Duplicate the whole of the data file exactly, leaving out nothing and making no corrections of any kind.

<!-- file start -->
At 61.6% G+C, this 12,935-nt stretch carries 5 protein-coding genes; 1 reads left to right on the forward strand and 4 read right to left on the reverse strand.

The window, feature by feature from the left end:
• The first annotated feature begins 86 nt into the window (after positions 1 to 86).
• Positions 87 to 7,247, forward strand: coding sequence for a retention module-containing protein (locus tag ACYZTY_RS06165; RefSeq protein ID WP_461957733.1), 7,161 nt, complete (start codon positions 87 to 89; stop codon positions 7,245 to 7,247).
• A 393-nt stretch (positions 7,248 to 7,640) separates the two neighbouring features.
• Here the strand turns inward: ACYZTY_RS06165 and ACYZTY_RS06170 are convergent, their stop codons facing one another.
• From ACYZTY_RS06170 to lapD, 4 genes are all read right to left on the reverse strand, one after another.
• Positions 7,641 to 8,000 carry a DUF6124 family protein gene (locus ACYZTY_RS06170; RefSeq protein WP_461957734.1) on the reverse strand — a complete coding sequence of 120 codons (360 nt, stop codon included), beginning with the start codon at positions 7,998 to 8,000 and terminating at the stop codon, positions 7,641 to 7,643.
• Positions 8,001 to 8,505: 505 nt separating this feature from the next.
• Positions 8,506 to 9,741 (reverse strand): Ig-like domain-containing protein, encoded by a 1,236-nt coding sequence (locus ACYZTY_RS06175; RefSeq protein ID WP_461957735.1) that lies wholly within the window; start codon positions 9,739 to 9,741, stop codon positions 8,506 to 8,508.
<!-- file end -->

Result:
At 61.6% G+C, this 12,935-nt stretch carries 5 protein-coding genes; 1 reads left to right on the forward strand and 4 read right to left on the reverse strand.

The window, feature by feature from the left end:
• The first annotated feature begins 86 nt into the window (after positions 1 to 86).
• Positions 87 to 7,247, forward strand: coding sequence for a retention module-containing protein (locus tag ACYZTY_RS06165; RefSeq protein ID WP_461957733.1), 7,161 nt, complete (start codon positions 87 to 89; stop codon positions 7,245 to 7,247).
• A 393-nt stretch (positions 7,248 to 7,640) separates the two neighbouring features.
• Here the strand turns inward: ACYZTY_RS06165 and ACYZTY_RS06170 are convergent, their stop codons facing one another.
• From ACYZTY_RS06170 to lapD, 4 genes are all read right to left on the reverse strand, one after another.
• Positions 7,641 to 8,000 carry a DUF6124 family protein gene (locus ACYZTY_RS06170; RefSeq protein WP_461957734.1) on the reverse strand — a complete coding sequence of 120 codons (360 nt, stop codon included), beginning with the start codon at positions 7,998 to 8,000 and terminating at the stop codon, positions 7,641 to 7,643.
• Positions 8,001 to 8,505: 505 nt separating this feature from the next.
• Positions 8,506 to 9,741 (reverse strand): Ig-like domain-containing protein, encoded by a 1,236-nt coding sequence (locus ACYZTY_RS06175; RefSeq protein ID WP_461957735.1) that lies wholly within the window; start codon positions 9,739 to 9,741, stop codon positions 8,506 to 8,508.